In diplomacy, negotiated text and the choice of words matter greatly. Perhaps more important are the words that are absent from any type of declaration or agreement. Last year’s U.S.-China Announcement on Climate Change is rich in what it says and does not say. Interestingly, both sides of the U.S. climate policy debate have framed the Announcement as something that it is not – an agreement with commitments related to emissions cuts and limitations.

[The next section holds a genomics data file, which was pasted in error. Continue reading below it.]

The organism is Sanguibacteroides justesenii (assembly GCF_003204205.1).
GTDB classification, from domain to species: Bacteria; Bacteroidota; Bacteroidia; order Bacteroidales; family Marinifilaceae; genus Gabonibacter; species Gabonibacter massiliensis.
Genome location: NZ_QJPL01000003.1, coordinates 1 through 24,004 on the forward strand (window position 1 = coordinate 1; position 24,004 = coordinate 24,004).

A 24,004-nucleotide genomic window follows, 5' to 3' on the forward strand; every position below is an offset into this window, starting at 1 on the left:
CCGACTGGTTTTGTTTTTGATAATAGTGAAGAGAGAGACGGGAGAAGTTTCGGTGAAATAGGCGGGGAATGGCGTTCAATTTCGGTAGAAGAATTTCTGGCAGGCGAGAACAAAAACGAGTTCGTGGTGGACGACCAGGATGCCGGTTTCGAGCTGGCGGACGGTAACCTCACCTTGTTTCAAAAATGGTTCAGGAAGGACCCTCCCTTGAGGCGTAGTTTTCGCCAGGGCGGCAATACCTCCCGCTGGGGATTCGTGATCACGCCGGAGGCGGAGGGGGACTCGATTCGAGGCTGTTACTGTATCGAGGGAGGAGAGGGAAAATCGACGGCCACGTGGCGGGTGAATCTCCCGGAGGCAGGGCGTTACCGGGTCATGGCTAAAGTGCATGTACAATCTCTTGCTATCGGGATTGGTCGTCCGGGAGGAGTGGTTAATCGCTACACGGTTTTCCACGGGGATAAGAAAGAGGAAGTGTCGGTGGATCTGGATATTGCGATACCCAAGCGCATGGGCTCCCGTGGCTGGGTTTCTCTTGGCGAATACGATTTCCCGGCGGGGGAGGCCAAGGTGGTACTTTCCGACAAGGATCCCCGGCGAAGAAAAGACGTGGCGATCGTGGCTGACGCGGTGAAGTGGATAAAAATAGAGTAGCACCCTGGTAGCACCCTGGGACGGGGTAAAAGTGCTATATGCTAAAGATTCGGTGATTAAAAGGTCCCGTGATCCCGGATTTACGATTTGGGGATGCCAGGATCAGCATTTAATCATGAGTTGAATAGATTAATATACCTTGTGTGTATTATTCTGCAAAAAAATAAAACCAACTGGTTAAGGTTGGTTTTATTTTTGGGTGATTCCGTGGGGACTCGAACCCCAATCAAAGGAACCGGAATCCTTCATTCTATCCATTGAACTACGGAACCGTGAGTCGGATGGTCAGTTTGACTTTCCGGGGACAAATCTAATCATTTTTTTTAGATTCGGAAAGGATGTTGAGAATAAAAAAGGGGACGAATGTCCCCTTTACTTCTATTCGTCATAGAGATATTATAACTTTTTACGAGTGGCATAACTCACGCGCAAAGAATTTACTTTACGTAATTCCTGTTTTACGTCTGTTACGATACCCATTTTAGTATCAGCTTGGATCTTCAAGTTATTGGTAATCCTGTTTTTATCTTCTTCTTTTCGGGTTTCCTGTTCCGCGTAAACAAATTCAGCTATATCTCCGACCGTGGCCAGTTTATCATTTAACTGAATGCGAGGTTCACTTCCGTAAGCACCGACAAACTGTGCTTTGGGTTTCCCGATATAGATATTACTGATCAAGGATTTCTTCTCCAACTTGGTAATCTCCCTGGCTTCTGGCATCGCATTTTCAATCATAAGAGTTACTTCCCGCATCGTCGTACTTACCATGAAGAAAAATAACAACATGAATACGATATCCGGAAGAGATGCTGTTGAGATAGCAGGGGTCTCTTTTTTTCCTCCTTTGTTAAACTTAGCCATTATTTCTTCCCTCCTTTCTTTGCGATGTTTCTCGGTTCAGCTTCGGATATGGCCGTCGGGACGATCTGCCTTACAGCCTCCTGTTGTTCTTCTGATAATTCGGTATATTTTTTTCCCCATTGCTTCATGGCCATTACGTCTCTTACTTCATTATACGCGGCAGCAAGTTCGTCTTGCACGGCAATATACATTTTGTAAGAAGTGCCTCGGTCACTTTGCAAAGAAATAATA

Specifically, many critics argue that the “Agreement” will harm the American economy, while proponents call it an example of U.S. leadership and a “landmark” breakthrough in climate diplomacy. Such a misrepresentation provides climate activists an opportunity to neutralize arguments that proposed U.S. carbon regulation is costly and unilateral with no corresponding environmental benefits. If independent voters, for example, believe that domestic carbon regulation has resulted in convincing China to join international climate efforts – even in an insubstantial way – supporters of EPA climate action will have gained ground that pushing domestic regulation first produces global results.Click to Download Special Report “Understanding The U.S.-China Announcement On Climate Change: Separating Myth From Reality”